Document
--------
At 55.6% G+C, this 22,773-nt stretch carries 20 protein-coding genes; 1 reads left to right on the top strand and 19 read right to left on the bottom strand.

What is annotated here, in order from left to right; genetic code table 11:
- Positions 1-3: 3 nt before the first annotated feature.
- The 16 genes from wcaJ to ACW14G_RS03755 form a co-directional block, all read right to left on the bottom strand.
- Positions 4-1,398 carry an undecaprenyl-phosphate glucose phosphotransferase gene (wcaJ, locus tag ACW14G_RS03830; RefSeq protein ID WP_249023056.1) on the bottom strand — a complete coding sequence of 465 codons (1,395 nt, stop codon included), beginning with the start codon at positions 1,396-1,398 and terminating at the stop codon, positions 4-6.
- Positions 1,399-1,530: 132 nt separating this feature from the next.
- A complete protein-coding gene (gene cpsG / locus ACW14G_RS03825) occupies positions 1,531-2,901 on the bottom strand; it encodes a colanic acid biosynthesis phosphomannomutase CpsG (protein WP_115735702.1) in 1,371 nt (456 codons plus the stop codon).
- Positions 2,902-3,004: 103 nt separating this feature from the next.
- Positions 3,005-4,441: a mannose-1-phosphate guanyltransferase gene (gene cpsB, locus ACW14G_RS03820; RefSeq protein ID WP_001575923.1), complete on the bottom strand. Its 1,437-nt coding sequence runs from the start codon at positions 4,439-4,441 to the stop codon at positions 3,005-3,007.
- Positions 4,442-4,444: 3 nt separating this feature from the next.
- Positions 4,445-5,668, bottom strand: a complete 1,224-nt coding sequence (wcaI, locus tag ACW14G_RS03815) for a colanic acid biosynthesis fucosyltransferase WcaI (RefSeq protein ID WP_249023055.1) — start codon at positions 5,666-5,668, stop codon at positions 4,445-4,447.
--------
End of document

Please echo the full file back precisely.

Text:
At 55.6% G+C, this 22,773-nt stretch carries 20 protein-coding genes; 1 reads left to right on the top strand and 19 read right to left on the bottom strand.

What is annotated here, in order from left to right; genetic code table 11:
- Positions 1-3: 3 nt before the first annotated feature.
- The 16 genes from wcaJ to ACW14G_RS03755 form a co-directional block, all read right to left on the bottom strand.
- Positions 4-1,398 carry an undecaprenyl-phosphate glucose phosphotransferase gene (wcaJ, locus tag ACW14G_RS03830; RefSeq protein ID WP_249023056.1) on the bottom strand — a complete coding sequence of 465 codons (1,395 nt, stop codon included), beginning with the start codon at positions 1,396-1,398 and terminating at the stop codon, positions 4-6.
- Positions 1,399-1,530: 132 nt separating this feature from the next.
- A complete protein-coding gene (gene cpsG / locus ACW14G_RS03825) occupies positions 1,531-2,901 on the bottom strand; it encodes a colanic acid biosynthesis phosphomannomutase CpsG (protein WP_115735702.1) in 1,371 nt (456 codons plus the stop codon).
- Positions 2,902-3,004: 103 nt separating this feature from the next.
- Positions 3,005-4,441: a mannose-1-phosphate guanyltransferase gene (gene cpsB, locus ACW14G_RS03820; RefSeq protein ID WP_001575923.1), complete on the bottom strand. Its 1,437-nt coding sequence runs from the start codon at positions 4,439-4,441 to the stop codon at positions 3,005-3,007.
- Positions 4,442-4,444: 3 nt separating this feature from the next.
- Positions 4,445-5,668, bottom strand: a complete 1,224-nt coding sequence (wcaI, locus tag ACW14G_RS03815) for a colanic acid biosynthesis fucosyltransferase WcaI (RefSeq protein ID WP_249023055.1) — start codon at positions 5,666-5,668, stop codon at positions 4,445-4,447.